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New CEO: Some People on Reddit 'Shouldn't Be Here at All'

Co-founder Steve Huffman shifted again, saying the site wasn't designed as a "bastion of free speech."

When former interim Reddit CEO Ellen Pao purged the site of some hateful subreddits a month back, many in the Reddit community flipped out.

It’ll be interesting to see what happens to Steve Huffman, the Reddit co-founder and former CEO who recently returned to replace Pao, who effectively endorsed the tactic in an announcement earlier today.

In the post, Huffman suggested that he’s comfortable with the exact same thing.

The majority of Reddit’s content “comes from wonderful, creative, funny, smart, and silly communities,” he said, but added, “There is also a dark side, communities whose purpose is reprehensible, and we don’t have any obligation to support them. And we also believe that some communities currently on the platform should not be here at all.”

Reddit’s leadership hasn’t ever really denied the site has a dark side, but they’ve given reliably inconsistent responses about how to handle the numerous hate-filled parts of the site.

In 2012, in the wake of another Reddit scandal (this one about Gawker’s expose that revealed the identity of one of the site’s most notorious trolls), then-CEO Yishan Wong boasted loudly about the site’s commitment to free speech:

“We stand for free speech,” he wrote. “This means we are not going to ban distasteful subreddits. We will not ban legal content even if we find it odious or if we personally condemn it. Not because that’s the law in the United States — because as many people have pointed out, privately owned forums are under no obligation to uphold it — but because we believe in that ideal independently, and that’s what we want to promote on our platform.”

This announcement would come back to haunt Wong, who was ousted from the company in the wake of last year’s celebrity photo hack.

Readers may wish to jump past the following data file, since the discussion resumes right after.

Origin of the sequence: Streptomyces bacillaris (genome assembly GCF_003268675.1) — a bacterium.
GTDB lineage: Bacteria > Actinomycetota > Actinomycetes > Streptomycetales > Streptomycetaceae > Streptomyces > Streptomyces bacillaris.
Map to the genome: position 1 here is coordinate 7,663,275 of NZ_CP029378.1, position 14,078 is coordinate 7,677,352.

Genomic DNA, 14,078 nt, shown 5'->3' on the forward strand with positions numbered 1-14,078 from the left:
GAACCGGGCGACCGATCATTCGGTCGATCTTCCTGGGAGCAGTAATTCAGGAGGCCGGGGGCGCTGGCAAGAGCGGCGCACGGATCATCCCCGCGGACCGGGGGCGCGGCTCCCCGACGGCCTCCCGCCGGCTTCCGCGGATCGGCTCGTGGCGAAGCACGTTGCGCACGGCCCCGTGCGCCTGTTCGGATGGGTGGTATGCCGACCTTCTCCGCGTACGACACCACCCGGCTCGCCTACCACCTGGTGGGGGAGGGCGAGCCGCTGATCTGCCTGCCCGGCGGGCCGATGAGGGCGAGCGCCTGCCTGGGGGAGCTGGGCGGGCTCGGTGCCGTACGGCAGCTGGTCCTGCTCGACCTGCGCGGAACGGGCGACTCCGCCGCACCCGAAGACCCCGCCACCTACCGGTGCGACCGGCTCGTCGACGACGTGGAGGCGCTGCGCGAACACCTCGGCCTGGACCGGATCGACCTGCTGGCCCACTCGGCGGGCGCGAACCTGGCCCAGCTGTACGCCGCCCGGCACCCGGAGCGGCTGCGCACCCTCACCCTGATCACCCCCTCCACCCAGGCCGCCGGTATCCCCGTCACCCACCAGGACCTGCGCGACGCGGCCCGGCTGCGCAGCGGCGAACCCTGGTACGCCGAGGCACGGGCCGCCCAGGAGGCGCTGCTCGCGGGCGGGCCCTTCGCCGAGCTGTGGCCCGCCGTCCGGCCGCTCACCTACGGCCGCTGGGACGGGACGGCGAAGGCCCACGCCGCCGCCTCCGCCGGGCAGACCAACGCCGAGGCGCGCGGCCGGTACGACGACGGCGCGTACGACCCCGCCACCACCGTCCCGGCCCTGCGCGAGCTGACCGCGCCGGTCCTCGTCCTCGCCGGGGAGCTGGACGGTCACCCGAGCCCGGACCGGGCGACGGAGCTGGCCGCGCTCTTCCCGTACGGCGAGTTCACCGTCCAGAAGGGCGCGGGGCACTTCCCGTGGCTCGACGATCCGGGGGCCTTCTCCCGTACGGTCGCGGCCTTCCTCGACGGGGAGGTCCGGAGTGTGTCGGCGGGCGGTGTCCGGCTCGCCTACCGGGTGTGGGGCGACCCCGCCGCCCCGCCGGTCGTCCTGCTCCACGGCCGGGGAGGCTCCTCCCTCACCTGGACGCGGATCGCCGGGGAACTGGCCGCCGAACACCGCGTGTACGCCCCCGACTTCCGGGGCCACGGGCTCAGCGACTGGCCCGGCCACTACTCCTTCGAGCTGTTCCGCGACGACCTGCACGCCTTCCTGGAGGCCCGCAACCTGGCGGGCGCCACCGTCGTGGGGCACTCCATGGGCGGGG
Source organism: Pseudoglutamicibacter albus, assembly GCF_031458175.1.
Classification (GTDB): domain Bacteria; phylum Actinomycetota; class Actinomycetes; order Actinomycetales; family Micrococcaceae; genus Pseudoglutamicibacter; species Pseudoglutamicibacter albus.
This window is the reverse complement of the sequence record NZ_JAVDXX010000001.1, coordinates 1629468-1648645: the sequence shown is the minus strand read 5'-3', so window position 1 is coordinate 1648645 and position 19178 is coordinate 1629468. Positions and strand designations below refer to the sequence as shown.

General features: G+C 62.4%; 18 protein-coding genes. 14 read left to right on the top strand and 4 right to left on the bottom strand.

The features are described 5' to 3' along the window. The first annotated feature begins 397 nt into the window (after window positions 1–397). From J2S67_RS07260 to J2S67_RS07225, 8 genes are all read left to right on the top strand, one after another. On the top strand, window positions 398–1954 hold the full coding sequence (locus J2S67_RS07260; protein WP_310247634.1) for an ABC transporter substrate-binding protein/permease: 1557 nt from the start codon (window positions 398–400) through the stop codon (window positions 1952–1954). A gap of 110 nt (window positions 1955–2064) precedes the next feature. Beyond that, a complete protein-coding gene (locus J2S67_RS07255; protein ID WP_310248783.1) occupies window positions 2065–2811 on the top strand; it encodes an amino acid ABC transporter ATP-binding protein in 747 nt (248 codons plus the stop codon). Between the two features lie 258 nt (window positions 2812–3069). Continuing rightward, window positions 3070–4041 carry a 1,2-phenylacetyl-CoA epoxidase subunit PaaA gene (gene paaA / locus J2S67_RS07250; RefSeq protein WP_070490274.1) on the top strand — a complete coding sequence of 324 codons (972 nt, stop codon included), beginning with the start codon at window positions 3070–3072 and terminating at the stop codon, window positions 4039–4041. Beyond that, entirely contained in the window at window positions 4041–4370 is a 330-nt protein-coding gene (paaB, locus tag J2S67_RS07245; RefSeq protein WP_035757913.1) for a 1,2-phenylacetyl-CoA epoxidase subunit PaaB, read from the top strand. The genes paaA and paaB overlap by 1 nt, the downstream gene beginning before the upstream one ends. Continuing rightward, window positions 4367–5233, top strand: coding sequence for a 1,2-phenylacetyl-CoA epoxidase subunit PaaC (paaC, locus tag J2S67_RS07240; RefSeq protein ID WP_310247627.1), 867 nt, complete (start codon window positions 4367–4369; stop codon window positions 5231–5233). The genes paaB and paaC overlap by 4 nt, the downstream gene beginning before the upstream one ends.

In May, Pao gave an interview to NPR in which she took a step back from Wong’s firm stand, saying: “It’s not our site’s goal to be a completely free-speech platform. We want to be a safe platform and we want to be a platform that also protects privacy at the same time.” Pao followed up on these remarks by announcing on June 10 that certain subreddits (including the extremely popular r/FatPeopleHate) would be banned from the site immediately.

After Pao resigned on Friday, Reddit board member Sam Altman gave muted criticism of Pao’s actions by telling Wired that it was impossible to “legislate the hate away.” This completed the pivot from a free speech defense, as Altman then moved to a suggestion that “you can try to build software in a way to emphasize the good parts [of Reddit].” Altman went on to note that he believes Huffman is particularly skilled at building such tech-focused solutions.

This is why Huffman’s announcement today that some communities just “shouldn’t be on” Reddit could cause more controversy. Reddit’s leadership has gone from to-the-hilt defenses of harassing content, to policing that content, to trying to work around that content to, perhaps ultimately, recognizing that the only way to address the toxicity is by taking it head on.

Huffman said he would give more details about the “policy update” in an “Ask Me Anything” session on the site Thursday at 1 pm PT.

Read the full text of Huffman’s memo below:

Hey Everyone,

There has been a lot of discussion lately — on reddit, in the news, and here internally — about reddit’s policy on the more offensive and obscene content on our platform. Our top priority at reddit is to develop a comprehensive Content Policy and the tools to enforce it.

The overwhelming majority of content on reddit comes from wonderful, creative, funny, smart, and silly communities. That is what makes reddit great. There is also a dark side, communities whose purpose is reprehensible, and we don’t have any obligation to support them. And we also believe that some communities currently on the platform should not be here at all.

Neither Alexis nor I created reddit to be a bastion of free speech, but rather as a place where open and honest discussion can happen: These are very complicated issues, and we are putting a lot of thought into it. It’s something we’ve been thinking about for quite some time. We haven’t had the tools to enforce policy, but now we’re building those tools and reevaluating our policy.

We as a community need to decide together what our values are. To that end, I’ll be hosting an AMA on Thursday 1pm pst to present our current thinking to you, the community, and solicit your feedback.

PS – I won’t be able to hang out in comments right now. Still meeting everyone here!

This article originally appeared on Recode.net.

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